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The contribution of Thai fisheries to sustainable seafood consumption: national trends and future projections
Sampantamit, T.; Ho, L.; Lachat, C.; Hanley-Cook, G.; Goethals, P. (2021). The contribution of Thai fisheries to sustainable seafood consumption: national trends and future projections. Foods 10(4): 880.
In: Foods. MDPI: Basel. e-ISSN 2304-8158, more
Peer reviewed article  

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Author keywords
    fishery products; seafood; nutrition; food supply; consumption trend; Thailand

Authors  Top 
  • Hanley-Cook, G., more
  • Goethals, P., more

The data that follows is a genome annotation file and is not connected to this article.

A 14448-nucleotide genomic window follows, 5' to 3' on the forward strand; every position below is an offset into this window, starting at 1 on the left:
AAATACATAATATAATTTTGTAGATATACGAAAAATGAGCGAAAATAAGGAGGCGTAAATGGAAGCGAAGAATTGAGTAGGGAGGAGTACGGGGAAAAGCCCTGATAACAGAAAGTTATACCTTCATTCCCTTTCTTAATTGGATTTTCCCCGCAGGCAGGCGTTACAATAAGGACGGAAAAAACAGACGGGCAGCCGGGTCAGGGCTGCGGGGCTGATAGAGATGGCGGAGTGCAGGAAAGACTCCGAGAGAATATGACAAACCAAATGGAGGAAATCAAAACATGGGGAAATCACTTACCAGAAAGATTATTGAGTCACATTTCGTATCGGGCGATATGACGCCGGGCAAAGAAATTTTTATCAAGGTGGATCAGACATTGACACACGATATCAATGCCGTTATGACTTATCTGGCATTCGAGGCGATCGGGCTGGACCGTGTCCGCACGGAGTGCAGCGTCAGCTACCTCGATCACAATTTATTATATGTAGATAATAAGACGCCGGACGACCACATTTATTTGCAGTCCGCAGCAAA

Sustainably feeding a growing human population is one of the greatest food system challenges of the 21st century. Seafood plays a vital role in supporting human wellbeing, by providing bioavailable and nutrient-dense animal-source food. In Thailand, seafood demand is increasing, and wild capture fishery yields have plateaued, due to oceanic ecosystem degradation and fishery stock exploitation. In this study, we investigated the supply trend of fishery products and subsequent seafood-derived nutrient availability over the last decade. In addition, we explored the possibility of predicting seafood availability and consumption levels, including adherence to Thailand’s national food guide and global dietary recommendations for sustainable seafood consumption. Our findings indicate that, at national-level, fishery products supplied between 19% and 35% of the Thai populations recommended dietary protein intake, 4–6% of calcium, 6–11% of iron, and 2–4% of zinc from 1995 to 2015. Nevertheless, our research also reports that if Thailand’s wild-caught seafood production were to decrease by 13%, as is highly likely, by 2030, the country might face a per capita supply deficit of fish and shellfish to meet healthy and sustainable dietary recommendations (28–30 g/day), let alone the current Thai average intake (32 g/day). Although a 1% per year increase in aquaculture production might bridge this supply gap, policymakers and relevant fishery stakeholders must consider the long-term environmental impacts of such an approach in Thailand.

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